4.3. Dusty Sub-mm (IR) Galaxies
In recent years it has become evident that a modest number of fairly high redshift galaxies (z 2) are most readily recognized as unusual at far-IR or sub-mm wavelengths. Our Earth's atmosphere is a substantial barrier to sub-mm research on galaxies likely to be both very dusty and also have a rapid pace of star formation. That recipe augurs for reddened high IR emission, which we can most readily discover at sub-mm wavelengths. It follows that the most-secure continuum detections are at a wavelength of 850 µm (where receivers are fairly efficient, and our atmosphere fairly transparent). The detection system of choice at the moment is called SCUBA, for Submillimeter Common User Bolometer Array. This camera, utilized on the JCMT (James Clerk Maxwell Telescope), has enabled, for the first time, deep and relatively unbiased surveys which may identify the distant dusty galaxies (and/or AGN).
It is important to clarify which galaxies (or AGN) radiate so profusely at IR and sub-mm wavelengths. They may be largely responsible for the Far-IR extragalactic background. With the presently available redshifts for securely identified IR/sub-mm galaxies, their integrated energy density may be quite comparable to the integrated optical (emitted UV galaxy light measured in the HDFs) energy (e.g., Genzel et al. 2003).
To deal with this global question, and also to understand the limit of SFR in a huge star-burst, reddened or not, the crying need is a reliable set of redshifts.
Blain et al. (1999) comment on the reason why many galaxies detected in the sub-mm spectral window are likely to be at high redshift. This is because the long wavelength side of the canonical sub-mm source spectrum has a very steep slope (cf. Blain et al. 2002). The steepness of the long-wave side leads to substantial negative K-corrections. That is, the observer's band (850 µm) benefits from a larger redshift moving the emitted and then redshifted peak distribution into that atmospheric window. This effect compensates for the usual geometric dimming of increasing luminosity-distance at higher z. Thus comparing the sub-mm (850 µm) flux with the VLA radio flux (say, near 1.4 GHz) can yield approximate redshifts without an optical spectrum. But they are not individually robust.
Another method of deriving a more precise redshift for a sub-mm galaxy detection is to make good use of the fact that dusty systems occasionally also show strong molecular lines of CO in emission. The transitions in CO are (3-2) or (4-3) for the redshift domain of z ~ 2.6-2.8 (Frayer et al. 1998). But only a small minority have yielded CO molecular redshifts to date.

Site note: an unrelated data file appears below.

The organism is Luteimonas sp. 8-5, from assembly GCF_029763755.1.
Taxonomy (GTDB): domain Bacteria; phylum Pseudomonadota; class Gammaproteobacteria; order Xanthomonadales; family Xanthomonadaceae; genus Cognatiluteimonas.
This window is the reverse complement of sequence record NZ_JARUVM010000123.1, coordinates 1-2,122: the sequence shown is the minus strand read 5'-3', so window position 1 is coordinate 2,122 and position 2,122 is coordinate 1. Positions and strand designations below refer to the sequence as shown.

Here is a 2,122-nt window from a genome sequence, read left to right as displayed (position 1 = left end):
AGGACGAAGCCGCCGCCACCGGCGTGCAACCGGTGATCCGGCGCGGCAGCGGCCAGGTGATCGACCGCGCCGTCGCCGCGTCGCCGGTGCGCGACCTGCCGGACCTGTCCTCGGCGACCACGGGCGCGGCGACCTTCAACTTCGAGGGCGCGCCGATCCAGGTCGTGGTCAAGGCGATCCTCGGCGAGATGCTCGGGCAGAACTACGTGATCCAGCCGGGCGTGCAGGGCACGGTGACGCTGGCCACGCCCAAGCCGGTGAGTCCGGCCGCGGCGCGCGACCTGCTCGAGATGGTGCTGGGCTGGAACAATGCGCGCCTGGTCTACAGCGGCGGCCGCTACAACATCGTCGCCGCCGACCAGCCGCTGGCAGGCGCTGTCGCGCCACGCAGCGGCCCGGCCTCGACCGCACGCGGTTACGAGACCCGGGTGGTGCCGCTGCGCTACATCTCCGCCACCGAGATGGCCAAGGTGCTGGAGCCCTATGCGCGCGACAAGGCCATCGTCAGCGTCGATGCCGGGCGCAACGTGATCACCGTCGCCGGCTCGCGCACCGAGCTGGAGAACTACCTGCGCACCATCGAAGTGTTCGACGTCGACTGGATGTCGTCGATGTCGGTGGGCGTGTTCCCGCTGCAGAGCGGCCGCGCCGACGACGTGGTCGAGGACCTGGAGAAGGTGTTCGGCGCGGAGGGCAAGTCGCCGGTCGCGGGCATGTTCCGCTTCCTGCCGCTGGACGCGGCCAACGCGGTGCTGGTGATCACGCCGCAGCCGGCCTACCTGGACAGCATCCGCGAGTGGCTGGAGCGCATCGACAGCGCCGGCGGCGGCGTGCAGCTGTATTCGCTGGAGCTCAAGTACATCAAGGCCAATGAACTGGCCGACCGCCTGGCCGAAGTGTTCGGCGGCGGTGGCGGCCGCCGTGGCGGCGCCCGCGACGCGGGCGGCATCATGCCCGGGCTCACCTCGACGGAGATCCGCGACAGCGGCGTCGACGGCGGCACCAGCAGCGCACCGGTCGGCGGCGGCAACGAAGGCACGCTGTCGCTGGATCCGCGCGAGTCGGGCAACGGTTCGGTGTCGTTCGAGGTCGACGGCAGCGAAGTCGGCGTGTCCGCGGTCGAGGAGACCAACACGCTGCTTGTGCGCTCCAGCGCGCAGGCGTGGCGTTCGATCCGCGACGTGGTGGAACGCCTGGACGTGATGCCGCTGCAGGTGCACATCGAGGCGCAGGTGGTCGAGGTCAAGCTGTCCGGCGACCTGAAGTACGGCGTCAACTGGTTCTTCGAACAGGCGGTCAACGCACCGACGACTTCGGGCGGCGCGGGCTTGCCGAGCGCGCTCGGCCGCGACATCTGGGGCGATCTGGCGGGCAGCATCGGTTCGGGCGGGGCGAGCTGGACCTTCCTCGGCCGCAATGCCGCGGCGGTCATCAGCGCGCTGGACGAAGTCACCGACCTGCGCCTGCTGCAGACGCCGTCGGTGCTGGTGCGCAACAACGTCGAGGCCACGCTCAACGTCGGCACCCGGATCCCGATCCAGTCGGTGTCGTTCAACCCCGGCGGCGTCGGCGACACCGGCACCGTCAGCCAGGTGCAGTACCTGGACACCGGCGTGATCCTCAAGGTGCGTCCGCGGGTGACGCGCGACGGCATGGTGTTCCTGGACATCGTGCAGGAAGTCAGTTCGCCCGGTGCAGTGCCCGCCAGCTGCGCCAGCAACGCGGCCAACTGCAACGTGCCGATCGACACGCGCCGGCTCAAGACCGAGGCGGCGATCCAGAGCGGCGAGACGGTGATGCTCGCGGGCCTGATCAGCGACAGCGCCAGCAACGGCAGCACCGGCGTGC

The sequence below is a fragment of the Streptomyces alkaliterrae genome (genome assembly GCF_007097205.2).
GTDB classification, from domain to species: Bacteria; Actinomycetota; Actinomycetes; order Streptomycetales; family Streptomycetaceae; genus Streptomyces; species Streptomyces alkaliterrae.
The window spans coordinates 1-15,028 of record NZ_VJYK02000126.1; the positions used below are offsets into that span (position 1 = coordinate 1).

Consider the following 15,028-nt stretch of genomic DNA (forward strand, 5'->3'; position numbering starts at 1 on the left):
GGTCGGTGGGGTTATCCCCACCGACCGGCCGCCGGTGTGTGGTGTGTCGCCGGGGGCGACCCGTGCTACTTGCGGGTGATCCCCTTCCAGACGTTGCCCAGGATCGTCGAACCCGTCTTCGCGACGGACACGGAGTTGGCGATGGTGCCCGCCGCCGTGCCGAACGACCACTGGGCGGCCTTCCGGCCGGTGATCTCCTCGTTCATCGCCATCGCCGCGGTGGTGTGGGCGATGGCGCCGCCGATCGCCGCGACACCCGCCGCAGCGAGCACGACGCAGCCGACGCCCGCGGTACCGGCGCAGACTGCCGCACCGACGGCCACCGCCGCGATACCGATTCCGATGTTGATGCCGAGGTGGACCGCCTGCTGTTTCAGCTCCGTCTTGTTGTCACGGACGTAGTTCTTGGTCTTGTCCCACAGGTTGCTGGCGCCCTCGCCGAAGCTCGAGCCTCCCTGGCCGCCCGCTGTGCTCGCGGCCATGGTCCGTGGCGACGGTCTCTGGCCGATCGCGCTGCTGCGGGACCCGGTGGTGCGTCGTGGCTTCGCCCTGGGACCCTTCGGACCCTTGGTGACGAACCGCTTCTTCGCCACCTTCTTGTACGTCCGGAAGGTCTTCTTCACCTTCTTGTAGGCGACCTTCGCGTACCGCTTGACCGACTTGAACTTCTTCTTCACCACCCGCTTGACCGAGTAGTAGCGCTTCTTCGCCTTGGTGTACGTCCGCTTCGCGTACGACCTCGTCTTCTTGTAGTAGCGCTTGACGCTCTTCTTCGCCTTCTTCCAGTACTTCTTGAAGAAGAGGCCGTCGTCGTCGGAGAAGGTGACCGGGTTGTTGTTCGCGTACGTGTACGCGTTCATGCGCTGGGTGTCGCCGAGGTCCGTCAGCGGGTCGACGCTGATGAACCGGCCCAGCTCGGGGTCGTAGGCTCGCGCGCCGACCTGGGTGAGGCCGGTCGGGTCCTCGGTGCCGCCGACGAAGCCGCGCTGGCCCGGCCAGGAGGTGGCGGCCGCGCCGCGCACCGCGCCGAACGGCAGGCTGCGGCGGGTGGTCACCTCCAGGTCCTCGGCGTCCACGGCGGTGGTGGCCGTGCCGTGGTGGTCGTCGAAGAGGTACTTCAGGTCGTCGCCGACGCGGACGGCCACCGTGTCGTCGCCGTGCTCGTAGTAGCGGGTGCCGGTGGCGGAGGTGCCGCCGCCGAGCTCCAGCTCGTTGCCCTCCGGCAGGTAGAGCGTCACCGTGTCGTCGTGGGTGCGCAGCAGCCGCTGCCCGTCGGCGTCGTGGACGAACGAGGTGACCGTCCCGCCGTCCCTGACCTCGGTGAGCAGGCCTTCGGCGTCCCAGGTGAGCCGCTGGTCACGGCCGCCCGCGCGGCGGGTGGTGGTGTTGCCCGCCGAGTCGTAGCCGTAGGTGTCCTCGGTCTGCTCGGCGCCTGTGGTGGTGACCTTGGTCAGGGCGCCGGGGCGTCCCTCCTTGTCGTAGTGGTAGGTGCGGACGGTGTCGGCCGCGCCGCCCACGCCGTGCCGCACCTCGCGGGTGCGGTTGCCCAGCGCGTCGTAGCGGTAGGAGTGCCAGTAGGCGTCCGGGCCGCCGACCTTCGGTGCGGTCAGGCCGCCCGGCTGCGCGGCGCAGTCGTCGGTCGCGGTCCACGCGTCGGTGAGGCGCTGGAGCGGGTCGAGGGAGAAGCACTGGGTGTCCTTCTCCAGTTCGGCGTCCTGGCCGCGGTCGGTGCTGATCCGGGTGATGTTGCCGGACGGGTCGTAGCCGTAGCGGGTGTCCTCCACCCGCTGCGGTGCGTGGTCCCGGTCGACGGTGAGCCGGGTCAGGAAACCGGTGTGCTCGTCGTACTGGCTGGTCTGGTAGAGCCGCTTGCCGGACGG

Very recently Chapman et al. (2003) have succeeded in obtaining good numbers of optical spectroscopic redshifts for sub-mm galaxies and AGN with precise radio positions. 16 redshifts of quality were obtained; probably one is a quasar. A few others may have some weaker AGN signal. The median redshift for the galaxies is z = 2.4, with a maximum redshift of z = 3.699. Thus one must extrapolate the 850 µm fluxes down to 1-2mJy in anticipation of future achievements in the z 5 domain for sub-mm galaxies. That will surely require new hardware.
One sort of instrument planned for the near future is the APEX antenna (the Atacama [Chile] Pathfinder Experiment). It is a planned 12-m diameter sub-mm telescope at a high, dry site in northern Chile.
Surveys with the APEX should go deeper than the present SCUBA system. And that will be just a taste of what is to come with ALMA (the Atacama Large Millimeter Array). ALMA will be the mm/sub-mm counterpart of the VLT with 64 times the collecting area of APEX! It should make possible IR galaxy detections 100 times fainter than we now do with SCUBA and with good spatial acuity. This great array should lead to many redshifts with molecular CO lines and the [CII]158 µm line.
We end this section with an astrophysical speculation: with the Chapman et al. (2003) data we suggest a relatively high space density of very luminous and distant sub-mm (z > 2) galaxies. They may be 1000 times the density of similarly IR-luminous local star-bursts found here and now. Hence the detailed study of a few of the powerful IR galaxies will tell us much about young galaxy SF and dust interactions.